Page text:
Sexual health services have been hit by cuts to local authorities over the last few years.
But now the pioneering Soho clinic – which has been at the forefront of the fight against HIV and is at the heart of London’s LGBTQ+ community – is taking matters into its own hands.
With the UK government dragging its heels on providing PrEP – a medication which prevents the spread of HIV – on the English NHS, the clinic has launched a fundraiser so it can offer free PrEP to those who can't afford it.
NHS England has so far provided 26,000 spaces on its PrEP Impact Trial, but these disappear almost immediately. The drug is already available in Wales and Scotland on the NHS, but last month the BBC reported that 15 men had contracted HIV while waiting for a space on the trial. When PrEP is taken properly it's almost 100 per cent effective in preventing the person from contracting HIV, even if they have unprotected sex with someone who isn't receiving treatment.
The majority of people taking PrEP are men who have sex with men, but other groups such as sex workers and people of colour – who experience disproportionately high rates of HIV contraction – would benefit from the drug being made more widely available.
Currently, those who wish to take the drug have to self-source from abroad at a personal cost, or wait until trial spaces become available.
With its new fundraiser, Dean Street is hoping to relieve this responsibility from young gay men, a group which is seeing a worrying rise in new HIV transmissions.
Incredibly, London’s LGBTQ+ community and their allies have rallied around the fundraiser, donating over £30,000 in just a few days.
Dr Alan McOwan, 56 Dean Street’s lead clinician, told indy100 that the fundraiser will change the lives of vulnerable younger gay men.
Although Dean Street has seen an 80 per cent drop in HIV diagnoses overall, there’s been no fall in under 25-year-olds. London is an expensive place to live and many young gay men tell us they simply can’t afford to buy PrEP.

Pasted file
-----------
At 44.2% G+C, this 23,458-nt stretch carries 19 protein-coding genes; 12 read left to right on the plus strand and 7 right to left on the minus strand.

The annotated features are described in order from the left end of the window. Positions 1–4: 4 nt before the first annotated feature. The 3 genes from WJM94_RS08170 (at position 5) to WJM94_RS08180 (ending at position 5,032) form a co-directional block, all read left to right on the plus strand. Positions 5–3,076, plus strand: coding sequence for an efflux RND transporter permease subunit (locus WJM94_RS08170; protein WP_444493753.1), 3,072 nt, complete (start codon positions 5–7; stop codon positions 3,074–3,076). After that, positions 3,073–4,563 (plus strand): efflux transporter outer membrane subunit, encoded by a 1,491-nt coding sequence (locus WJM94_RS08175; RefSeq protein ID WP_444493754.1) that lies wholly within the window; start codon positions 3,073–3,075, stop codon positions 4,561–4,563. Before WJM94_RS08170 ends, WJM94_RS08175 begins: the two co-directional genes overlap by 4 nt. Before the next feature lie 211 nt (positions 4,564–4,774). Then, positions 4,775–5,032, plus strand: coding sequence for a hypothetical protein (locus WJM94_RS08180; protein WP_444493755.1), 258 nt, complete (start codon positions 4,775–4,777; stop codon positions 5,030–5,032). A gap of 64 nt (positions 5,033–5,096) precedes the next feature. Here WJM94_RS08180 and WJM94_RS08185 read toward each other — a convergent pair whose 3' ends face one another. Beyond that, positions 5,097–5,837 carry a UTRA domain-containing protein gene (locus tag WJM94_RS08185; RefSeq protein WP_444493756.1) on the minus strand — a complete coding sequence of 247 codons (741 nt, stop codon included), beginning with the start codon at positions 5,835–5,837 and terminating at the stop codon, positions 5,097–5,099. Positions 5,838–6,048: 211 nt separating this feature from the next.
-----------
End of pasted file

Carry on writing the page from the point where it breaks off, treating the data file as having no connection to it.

We created Generation ZERO [a campaign run by 56 Dean Street] because we’re determined to prevent another generation of gay men from being affected by Aids.
There’s still a huge unmet need. The youngest members of our community need our support. A donation of £12 will protect a young gay man from HIV for one month.
PrEP activist Greg Owen is the co-founder of iwantPrEPnow, a website which facilitates the safe purchase of genuine generic PrEP and provides information on PrEP. He is highly critical of cuts to sexual health services and delayed roll-out of PrEP.
While it’s heart-warming that our community has rallied behind this initiative from 56 Dean Street, the individuals and organisations responsible for commissioning PrEP in England should be utterly ashamed and disgraced that our community is having to donate money to a clinic fundraiser in order to provide PrEP to under-25s to protect them from acquiring HIV.
This generation of young gay and bi men have the opportunity to live free from HIV. The handling of PrEP over these past three years has been shambolic and we know some gay and bisexual men have needlessly acquired HIV whilst on waiting lists for the trial, we cannot let this continue. Years of cuts to sexual health services, coupled with delay after delay with PrEP access, are just some the reasons we are in this position.
Ahead of the general election, PrEP has been a leading topic of discussion within the LGBTQ+ community. The Tory manifesto contains no references to PrEP, while Labour has pledged to make the drug available on the NHS if they're elected.
The National Aids Trust, a charity dedicated to transforming society's response to HIV, has put PrEP at the centre of its own #SexualHealthManifesto.
Natasha Dhumma, Head of Policy and Campaigns, said:
It’s so important that everyone who can benefit from PrEP is able to access it and Dean Street’s initiative to remove barriers for young people, just of the one groups we see coming up against them, is to be commended. These barriers compound health inequalities and hamper the fight against HIV.
That Plan ZERO should need to exist in the first place exposes the indefensible shortcomings of current provision of PrEP through the NHS Impact Trial, where clinics in London are closing their doors to the communities they serve. Vital HIV prevention cannot be left up to charity. The government must step up to its responsibilities and get routine commissioning of PrEP in place as a matter of urgency.